Here is a recap of the stories that appeared last week at Science-Based Medicine, a multi-author skeptical blog that separates the science from the woo-woo in medicine.

pH Miracle Living “Dr.” Robert O. Young is finally arrested, but will it stop him? (David Gorski) Robert O. Young is famous for promoting quack cancer cures and claiming that “the over-acidification of the body is the single underlying cause of all disease.” His answer to everything is to alkalinize. California law permits licensed healthcare providers to practice this kind of harmful pseudoscientific nonsense and Young was only arrested because he was practicing medicine without a license.

Washington State’s Unconscionable, Unconstitutional Child Protection Law (Harriet Hall) Washington law mandates reporting of child abuse and neglect and allows parents to be prosecuted for denying essential medical care to a child – unless they are Christian Scientists! The law is clearly unconstitutional, since it gives preference to only one of the many faith-healing religions. And it is clearly immoral, because it denies some children the protection of law and allows manslaughter to go unpunished.

Fighting Against Evidence (Steven Novella) Edge magazine asked what scientific idea is ready for retirement. Dean Ornish and Gary Klein answered with poorly reasoned attacks on the randomized controlled trial and on evidence-based medicine itself. Science has its limitations, but it’s still the best game in town; it would be foolish to abandon rigorous evidence.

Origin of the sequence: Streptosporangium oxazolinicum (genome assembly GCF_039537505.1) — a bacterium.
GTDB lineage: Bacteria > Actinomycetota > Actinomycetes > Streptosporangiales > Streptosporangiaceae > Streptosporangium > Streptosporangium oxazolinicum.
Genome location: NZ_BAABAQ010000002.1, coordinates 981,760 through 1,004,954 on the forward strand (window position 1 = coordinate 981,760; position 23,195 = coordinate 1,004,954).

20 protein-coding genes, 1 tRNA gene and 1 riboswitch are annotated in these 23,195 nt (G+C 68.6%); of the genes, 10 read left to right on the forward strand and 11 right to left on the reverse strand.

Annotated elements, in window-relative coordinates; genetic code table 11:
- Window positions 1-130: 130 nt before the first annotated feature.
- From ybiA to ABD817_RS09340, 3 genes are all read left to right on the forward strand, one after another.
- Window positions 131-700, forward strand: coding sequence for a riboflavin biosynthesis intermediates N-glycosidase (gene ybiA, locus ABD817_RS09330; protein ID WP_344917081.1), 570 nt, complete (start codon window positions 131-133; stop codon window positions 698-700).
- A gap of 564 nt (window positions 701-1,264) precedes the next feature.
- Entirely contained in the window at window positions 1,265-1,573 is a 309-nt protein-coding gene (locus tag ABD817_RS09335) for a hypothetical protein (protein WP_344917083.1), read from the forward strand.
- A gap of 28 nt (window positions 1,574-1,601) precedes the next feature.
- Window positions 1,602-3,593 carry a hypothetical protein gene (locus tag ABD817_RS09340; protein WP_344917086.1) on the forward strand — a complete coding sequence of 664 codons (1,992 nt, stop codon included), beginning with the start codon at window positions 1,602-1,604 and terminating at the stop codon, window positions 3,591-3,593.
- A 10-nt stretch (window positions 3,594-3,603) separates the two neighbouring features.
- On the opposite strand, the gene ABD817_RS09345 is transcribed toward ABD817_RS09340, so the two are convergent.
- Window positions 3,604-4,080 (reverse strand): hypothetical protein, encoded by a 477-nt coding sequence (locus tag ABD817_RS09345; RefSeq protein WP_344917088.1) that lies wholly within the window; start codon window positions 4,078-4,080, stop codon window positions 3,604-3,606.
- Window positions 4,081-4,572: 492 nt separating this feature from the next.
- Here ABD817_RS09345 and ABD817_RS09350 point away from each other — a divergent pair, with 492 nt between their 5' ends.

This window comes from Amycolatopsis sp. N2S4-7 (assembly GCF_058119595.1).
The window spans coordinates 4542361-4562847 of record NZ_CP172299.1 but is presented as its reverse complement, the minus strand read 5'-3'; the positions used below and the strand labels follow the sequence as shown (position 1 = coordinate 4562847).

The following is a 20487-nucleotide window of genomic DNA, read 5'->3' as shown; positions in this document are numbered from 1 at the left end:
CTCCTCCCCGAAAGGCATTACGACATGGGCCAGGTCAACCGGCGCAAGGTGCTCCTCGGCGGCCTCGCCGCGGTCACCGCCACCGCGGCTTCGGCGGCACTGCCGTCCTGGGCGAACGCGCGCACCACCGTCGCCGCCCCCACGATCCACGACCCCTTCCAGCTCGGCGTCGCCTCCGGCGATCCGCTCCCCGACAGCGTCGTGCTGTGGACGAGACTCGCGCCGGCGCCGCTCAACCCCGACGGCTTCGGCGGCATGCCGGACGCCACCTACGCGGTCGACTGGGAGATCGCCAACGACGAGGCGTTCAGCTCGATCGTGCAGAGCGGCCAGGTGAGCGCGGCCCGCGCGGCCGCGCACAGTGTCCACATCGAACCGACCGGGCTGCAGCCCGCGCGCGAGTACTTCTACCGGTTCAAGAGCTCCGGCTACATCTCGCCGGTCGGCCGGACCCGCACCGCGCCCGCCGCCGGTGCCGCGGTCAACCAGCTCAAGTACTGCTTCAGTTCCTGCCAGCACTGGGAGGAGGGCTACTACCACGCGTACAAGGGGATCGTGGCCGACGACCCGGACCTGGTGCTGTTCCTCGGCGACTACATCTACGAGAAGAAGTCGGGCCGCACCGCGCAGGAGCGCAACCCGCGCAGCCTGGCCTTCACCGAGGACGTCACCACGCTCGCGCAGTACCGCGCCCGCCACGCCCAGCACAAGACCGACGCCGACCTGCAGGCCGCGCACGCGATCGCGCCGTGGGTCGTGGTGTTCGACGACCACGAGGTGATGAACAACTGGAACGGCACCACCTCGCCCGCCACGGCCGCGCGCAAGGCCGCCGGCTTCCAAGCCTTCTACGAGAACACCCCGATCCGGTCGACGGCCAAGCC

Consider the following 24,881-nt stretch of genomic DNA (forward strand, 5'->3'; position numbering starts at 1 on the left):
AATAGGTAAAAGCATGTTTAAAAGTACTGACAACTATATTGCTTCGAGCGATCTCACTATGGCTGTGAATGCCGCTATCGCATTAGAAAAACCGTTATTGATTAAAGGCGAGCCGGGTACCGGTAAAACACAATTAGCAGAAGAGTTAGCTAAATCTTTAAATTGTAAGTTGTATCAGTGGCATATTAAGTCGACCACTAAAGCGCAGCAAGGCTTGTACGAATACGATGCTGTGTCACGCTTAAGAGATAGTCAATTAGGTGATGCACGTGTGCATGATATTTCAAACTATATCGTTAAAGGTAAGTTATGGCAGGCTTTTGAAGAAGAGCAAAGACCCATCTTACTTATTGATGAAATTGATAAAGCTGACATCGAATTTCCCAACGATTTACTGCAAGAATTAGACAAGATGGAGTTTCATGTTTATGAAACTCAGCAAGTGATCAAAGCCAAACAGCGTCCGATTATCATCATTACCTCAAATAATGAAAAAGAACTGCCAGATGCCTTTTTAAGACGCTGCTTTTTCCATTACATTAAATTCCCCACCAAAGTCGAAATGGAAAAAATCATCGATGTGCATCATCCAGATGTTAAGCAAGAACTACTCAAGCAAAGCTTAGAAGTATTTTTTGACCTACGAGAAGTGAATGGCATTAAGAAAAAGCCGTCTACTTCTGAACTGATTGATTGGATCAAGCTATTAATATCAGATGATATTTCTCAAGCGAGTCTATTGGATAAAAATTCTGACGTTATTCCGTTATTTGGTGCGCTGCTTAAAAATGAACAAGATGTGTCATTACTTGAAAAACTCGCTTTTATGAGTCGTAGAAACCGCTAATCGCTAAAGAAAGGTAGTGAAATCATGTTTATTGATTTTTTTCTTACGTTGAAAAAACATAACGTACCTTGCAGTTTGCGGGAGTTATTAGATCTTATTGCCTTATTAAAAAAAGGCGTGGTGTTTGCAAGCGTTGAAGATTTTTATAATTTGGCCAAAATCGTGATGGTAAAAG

Does treating fever spread influenza? (Scott Gavura) A recent paper suggests that treating fever would spread the flu and lead to more deaths, but it is based only on a mathematical model and speculation. While it’s perfectly fine not to treat a fever, there is no convincing evidence to suggest that you’re putting others in the population at risk if you choose to do so.

Osteopathy in the NICU: False Claims and False Dichotomies (John Snyder) A study found that osteopathic manipulation could shorten the length of stay of premature newborns in the neonatal intensive care unit. The results are unconvincing, because the study’s design was faulty, even bizarre. DOs today get a science-based medical education equivalent to that of MDs and they meet the same licensing standards; most of them abandon osteopathic manipulation after they graduate. Osteopathy is a pseudoscientific belief system and there is no justification to continue a two-tiered medical educational system.